Smith worked with UDOT Central Right of Way, UDOT Central GIS, and a team to develop a GIS tool as part of his course work for the Utah Certified Public Manager program offered to state employees.

Searching more easily

Much of the ROW data UDOT maintains is in ProjectWise, an online document storage system. Smith’s team built links that connects the map to ProjectWise documents. “The Arc Map has hyperlinks to ProjectWise and the original source data,” says Smith. Now finding answers takes minutes as opposed to hours or even days.

Called the Right of Way GIS Tool, the new process offers many advantages. It’s a “once-and-done” solution explains Smith, since inquiries are kept in the system to eliminate duplication of effort.

Smith’s team performed a cost-benefit on the system that’s quite impressive. Paying an employee to respond to an inquiry was determined to be $550 per request. UDOT Region Right of Way Two alone gets an average of 350 requests a year. The savings offered by the tool is a whopping $160,000 each year. “It’s an opportunity cost savings,” explains Smith, since employees are now freed up to work, to problem solve or improve processes.

Table showing annual savings of $161,358.75

Future benefits

The tool is only available to UDOT right now, but a tool for the public will be released in the near future. Smith suspects that the volume of questions may go down once people can find information on their own.

Other groups with information stored in ProjectWise may benefit as well. “While we developed this tool specific to right-of-way, we found that the environment is applicable to other disciplines,” Smith says.

For more stories about GIS Tools, see:

UDOT Receives National Award

Consider a Map

Pavement Marking Check-Up

Visit the UDOT Data Portal, a one stop shop for maps, apps and data.

Photo of Carlos presenting silver barrel awardsMike Bair and Kelly Andrew received a Silver Barrel Award at a Region One retirement party last month. They were able to save UDOT a significant amount of time and money by installing thirteen new heating units in the Region One Equipment Shop.

Following a recent installation in the Region One Paint Shop, Mike determined that by buying the units and installing them with Kelly’s help it would be cheaper and take less time. In the end they saved the Department over $50,000 and 2 weeks of install time. That’s some pretty great savings and well deserving of a Silver Barrel Award!

This post was taken from the Silver Barrel Nomination submitted by Kelly Barrett.

August 18th, 2014

400 South Corridor Assessment

No Comments, Optimize Mobility, by Guest Post.
LRT Study

Figure 1. Roadway and LRT Study Network

This study evaluated current and future traffic and transit performance along the light rail transit (LRT) corridors within the University of Utah area, 400 South and Downtown Salt Lake City before and after an introduction of an additional LRT line. The analysis of different scenarios and on different network levels was performed using VISSIM microsimulation coupled with Siemens Next-Phase Software-in-the-Loop traffic controllers. The scenarios were evaluated for three different target years: 2013/2014, 2020 and 2025. Additional scenarios included alternative intersection configuration, with modified left turn operations at intersections of 400 South and Main, 400 South and State, and 400 South and 700 East.

Screenshot of the intersection simulation

Figure 2. Main Street and 400 South Intersection in Simulation

The analysis showed that the additional LRT line did not have significant impacts on traffic and transit operations. The highest impacts were experienced at intersections close to the Downtown area, mainly 400 South and State Street, and 400 South and Main Street, and North Temple and 400 West. The study also recommended potential signal improvements at these locations consisting of re-phasing, re-timing and modifying LRT preemption. The analysis also showed that it might be beneficial removing the shared lane sites at intersections along 400 South, since close to 70% of drivers are using the non-shared left turn lane, resulting in sub-optimal intersection operations.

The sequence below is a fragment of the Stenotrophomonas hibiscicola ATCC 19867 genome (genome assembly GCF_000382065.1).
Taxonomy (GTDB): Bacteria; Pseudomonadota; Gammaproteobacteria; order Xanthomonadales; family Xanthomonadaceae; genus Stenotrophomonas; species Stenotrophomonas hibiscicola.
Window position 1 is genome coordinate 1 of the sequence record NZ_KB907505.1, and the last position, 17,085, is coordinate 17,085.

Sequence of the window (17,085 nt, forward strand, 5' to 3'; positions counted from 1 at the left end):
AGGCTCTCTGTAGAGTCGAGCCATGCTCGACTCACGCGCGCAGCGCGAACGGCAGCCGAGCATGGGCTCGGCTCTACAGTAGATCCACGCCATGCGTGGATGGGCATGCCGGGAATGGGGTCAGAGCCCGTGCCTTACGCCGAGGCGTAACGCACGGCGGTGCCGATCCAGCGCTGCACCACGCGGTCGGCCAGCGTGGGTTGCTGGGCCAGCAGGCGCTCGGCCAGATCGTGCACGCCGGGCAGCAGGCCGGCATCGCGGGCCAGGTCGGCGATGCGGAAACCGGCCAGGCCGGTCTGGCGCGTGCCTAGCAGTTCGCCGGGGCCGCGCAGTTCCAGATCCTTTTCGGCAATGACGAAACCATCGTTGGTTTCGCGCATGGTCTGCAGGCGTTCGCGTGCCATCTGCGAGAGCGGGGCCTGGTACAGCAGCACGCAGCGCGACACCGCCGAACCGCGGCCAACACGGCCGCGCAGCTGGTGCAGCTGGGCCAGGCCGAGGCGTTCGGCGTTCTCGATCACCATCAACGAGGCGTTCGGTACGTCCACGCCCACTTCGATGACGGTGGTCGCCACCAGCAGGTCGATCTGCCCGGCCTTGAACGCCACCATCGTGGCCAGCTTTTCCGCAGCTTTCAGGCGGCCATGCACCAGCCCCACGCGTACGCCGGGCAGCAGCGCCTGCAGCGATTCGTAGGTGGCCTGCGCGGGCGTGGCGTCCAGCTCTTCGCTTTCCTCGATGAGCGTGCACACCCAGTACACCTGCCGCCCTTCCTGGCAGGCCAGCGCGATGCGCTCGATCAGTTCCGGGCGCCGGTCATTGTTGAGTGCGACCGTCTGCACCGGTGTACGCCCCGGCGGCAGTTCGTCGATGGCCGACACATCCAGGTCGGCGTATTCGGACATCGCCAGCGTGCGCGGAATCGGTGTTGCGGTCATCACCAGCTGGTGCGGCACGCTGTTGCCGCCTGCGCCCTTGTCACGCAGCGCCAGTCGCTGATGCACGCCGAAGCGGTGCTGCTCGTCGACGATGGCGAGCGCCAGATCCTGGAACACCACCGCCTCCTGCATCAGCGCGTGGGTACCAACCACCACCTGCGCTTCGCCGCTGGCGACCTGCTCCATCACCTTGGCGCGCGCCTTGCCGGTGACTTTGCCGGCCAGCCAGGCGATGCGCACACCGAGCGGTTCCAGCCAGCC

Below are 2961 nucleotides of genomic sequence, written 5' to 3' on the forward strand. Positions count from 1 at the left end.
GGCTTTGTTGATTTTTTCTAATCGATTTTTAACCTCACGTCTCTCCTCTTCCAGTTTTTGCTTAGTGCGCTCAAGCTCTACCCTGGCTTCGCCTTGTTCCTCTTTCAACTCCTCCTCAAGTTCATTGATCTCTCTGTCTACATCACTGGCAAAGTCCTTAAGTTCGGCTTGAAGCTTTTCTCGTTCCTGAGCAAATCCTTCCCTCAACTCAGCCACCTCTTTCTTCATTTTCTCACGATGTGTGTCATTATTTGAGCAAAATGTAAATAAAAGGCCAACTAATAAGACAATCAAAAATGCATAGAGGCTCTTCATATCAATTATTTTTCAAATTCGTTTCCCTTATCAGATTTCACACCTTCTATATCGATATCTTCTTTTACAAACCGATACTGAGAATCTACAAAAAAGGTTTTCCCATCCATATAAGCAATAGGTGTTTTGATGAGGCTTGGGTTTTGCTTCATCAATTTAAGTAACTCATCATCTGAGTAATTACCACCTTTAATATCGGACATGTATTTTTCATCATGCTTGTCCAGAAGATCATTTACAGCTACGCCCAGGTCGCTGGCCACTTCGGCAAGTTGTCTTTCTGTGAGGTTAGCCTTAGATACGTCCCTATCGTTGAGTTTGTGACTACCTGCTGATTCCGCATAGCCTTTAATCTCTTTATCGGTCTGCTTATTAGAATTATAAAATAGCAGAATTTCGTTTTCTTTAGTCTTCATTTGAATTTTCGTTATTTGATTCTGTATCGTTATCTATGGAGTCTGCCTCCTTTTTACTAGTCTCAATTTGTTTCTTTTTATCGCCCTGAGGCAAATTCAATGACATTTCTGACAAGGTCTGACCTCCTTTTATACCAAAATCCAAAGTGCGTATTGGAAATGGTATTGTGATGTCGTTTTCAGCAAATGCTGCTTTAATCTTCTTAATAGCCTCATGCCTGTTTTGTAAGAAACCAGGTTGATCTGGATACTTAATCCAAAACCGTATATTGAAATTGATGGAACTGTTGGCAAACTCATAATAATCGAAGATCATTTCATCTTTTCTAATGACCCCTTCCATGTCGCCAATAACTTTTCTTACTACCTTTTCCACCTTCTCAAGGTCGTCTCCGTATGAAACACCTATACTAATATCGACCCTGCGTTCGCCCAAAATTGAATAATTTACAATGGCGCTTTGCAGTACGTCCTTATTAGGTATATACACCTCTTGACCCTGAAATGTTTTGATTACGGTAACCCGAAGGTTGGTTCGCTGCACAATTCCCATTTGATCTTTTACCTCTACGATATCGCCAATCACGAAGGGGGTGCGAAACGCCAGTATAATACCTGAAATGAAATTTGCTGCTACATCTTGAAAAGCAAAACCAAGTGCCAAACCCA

This study was coordinated between UDOT, Utah Transit Authority, and other agencies.

This guest post was written by Milan Zlatkovic, University of Utah, Ivana Tasic, University of Utah, Marija Ostojic, Florida Atlantic University, and Aleksander Stevanovic, Florida Atlantic University, and was originally published in the Research Newsletter.

Photo of guardrail end section

This new Type G end treatment replaced an old Texas-turndown style end treatment on S.R. 87

Region Three’s Traffic and Safety staff focus on improved roadside safety by replacing guardrail and guardrail end treatments.

Griffin Harris, Region Three Traffic Engineer, led the effort to replace aging infrastructure with an eye toward safety. He managed the funding and installation of almost 3 miles of guardrail and the replacement of over 60 outdated Texas-turndown style guardrail end treatments with new Type G end treatments on six different state routes in Region Three.

For example, one project installed 2.25 miles of new guardrail in Indian Canyon on U.S. 191 between Helper and Duchesne. This area has steep drop-offs and the guardrail installation is a great safety improvement.

For more information about UDOT’s Barrier End Section (Crash Cushion) Program check out our website.

Citizen Reporting LogoThe UDOT Citizen Reporting Program enlists volunteers to report on current road conditions along specific roadway segments across Utah. Since the program’s launch in November 2013, UDOT has received over 1,800 road condition reports on critical routes throughout the state. The accuracy rate of the reports continues to be very high, with only 0.03% of incoming reports determined to be inaccurate.

The long term goal of adding Citizen Reporters to UDOT’s weather operations road reporting is to supplement current condition reporting on segments where drivers are already traveling. The Citizen Reporter Program provides the traveling public with a conduit to report their observations directly to UDOT, saving time and money. UDOT employees also use the Citizen Reporting app to submit their reports.

Since the UDOT Citizen Reporter Program was launched volunteer reporters have submitted reports on 119 of the 145 road segments, helping to fill in gaps in locations where UDOT does not have traffic cameras or Road Weather Information System (RWIS) units.